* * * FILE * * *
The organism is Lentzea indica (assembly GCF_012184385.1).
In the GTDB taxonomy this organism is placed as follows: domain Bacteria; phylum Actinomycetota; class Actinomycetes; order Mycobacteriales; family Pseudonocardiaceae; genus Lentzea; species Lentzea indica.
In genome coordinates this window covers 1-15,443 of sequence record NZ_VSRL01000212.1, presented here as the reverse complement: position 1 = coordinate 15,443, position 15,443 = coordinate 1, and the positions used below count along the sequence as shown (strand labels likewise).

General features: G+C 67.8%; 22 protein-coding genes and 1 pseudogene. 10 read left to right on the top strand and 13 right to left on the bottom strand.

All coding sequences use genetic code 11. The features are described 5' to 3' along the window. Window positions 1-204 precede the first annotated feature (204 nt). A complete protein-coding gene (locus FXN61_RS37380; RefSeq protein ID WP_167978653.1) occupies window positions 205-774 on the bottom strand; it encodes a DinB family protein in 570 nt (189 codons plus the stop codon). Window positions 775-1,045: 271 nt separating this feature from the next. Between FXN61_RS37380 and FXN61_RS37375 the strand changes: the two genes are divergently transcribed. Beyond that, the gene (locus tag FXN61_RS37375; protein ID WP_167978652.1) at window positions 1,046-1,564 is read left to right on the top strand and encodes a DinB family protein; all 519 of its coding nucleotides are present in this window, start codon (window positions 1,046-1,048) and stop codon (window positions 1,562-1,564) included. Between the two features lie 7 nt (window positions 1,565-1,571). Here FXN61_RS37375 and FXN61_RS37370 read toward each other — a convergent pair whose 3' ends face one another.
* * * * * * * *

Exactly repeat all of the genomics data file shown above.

The organism is Lentzea indica (assembly GCF_012184385.1).
In the GTDB taxonomy this organism is placed as follows: domain Bacteria; phylum Actinomycetota; class Actinomycetes; order Mycobacteriales; family Pseudonocardiaceae; genus Lentzea; species Lentzea indica.
In genome coordinates this window covers 1-15,443 of sequence record NZ_VSRL01000212.1, presented here as the reverse complement: position 1 = coordinate 15,443, position 15,443 = coordinate 1, and the positions used below count along the sequence as shown (strand labels likewise).

General features: G+C 67.8%; 22 protein-coding genes and 1 pseudogene. 10 read left to right on the top strand and 13 right to left on the bottom strand.

All coding sequences use genetic code 11. The features are described 5' to 3' along the window. Window positions 1-204 precede the first annotated feature (204 nt). A complete protein-coding gene (locus FXN61_RS37380; RefSeq protein ID WP_167978653.1) occupies window positions 205-774 on the bottom strand; it encodes a DinB family protein in 570 nt (189 codons plus the stop codon). Window positions 775-1,045: 271 nt separating this feature from the next. Between FXN61_RS37380 and FXN61_RS37375 the strand changes: the two genes are divergently transcribed. Beyond that, the gene (locus tag FXN61_RS37375; protein ID WP_167978652.1) at window positions 1,046-1,564 is read left to right on the top strand and encodes a DinB family protein; all 519 of its coding nucleotides are present in this window, start codon (window positions 1,046-1,048) and stop codon (window positions 1,562-1,564) included. Between the two features lie 7 nt (window positions 1,565-1,571). Here FXN61_RS37375 and FXN61_RS37370 read toward each other — a convergent pair whose 3' ends face one another.